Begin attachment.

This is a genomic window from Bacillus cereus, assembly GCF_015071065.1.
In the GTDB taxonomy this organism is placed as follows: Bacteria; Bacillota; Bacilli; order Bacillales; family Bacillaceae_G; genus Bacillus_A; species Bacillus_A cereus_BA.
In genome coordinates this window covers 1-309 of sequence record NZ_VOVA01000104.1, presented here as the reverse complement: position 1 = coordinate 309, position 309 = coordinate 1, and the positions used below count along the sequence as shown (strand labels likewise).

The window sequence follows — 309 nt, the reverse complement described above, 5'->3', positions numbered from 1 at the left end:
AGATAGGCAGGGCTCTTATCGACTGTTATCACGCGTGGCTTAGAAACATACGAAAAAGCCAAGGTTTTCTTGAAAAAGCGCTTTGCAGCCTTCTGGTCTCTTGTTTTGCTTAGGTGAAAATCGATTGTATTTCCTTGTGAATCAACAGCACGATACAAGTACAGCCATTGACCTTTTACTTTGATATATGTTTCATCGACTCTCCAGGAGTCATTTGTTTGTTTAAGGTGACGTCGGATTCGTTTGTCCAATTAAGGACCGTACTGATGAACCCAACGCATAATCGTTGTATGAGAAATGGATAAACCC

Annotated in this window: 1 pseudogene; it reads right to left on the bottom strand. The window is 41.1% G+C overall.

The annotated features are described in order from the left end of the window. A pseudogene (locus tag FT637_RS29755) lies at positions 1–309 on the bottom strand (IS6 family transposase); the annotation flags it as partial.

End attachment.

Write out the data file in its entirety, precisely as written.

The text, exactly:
This is a genomic window from Bacillus cereus, assembly GCF_015071065.1.
In the GTDB taxonomy this organism is placed as follows: Bacteria; Bacillota; Bacilli; order Bacillales; family Bacillaceae_G; genus Bacillus_A; species Bacillus_A cereus_BA.
In genome coordinates this window covers 1-309 of sequence record NZ_VOVA01000104.1, presented here as the reverse complement: position 1 = coordinate 309, position 309 = coordinate 1, and the positions used below count along the sequence as shown (strand labels likewise).

The window sequence follows — 309 nt, the reverse complement described above, 5'->3', positions numbered from 1 at the left end:
AGATAGGCAGGGCTCTTATCGACTGTTATCACGCGTGGCTTAGAAACATACGAAAAAGCCAAGGTTTTCTTGAAAAAGCGCTTTGCAGCCTTCTGGTCTCTTGTTTTGCTTAGGTGAAAATCGATTGTATTTCCTTGTGAATCAACAGCACGATACAAGTACAGCCATTGACCTTTTACTTTGATATATGTTTCATCGACTCTCCAGGAGTCATTTGTTTGTTTAAGGTGACGTCGGATTCGTTTGTCCAATTAAGGACCGTACTGATGAACCCAACGCATAATCGTTGTATGAGAAATGGATAAACCC

Annotated in this window: 1 pseudogene; it reads right to left on the bottom strand. The window is 41.1% G+C overall.

The annotated features are described in order from the left end of the window. A pseudogene (locus tag FT637_RS29755) lies at positions 1–309 on the bottom strand (IS6 family transposase); the annotation flags it as partial.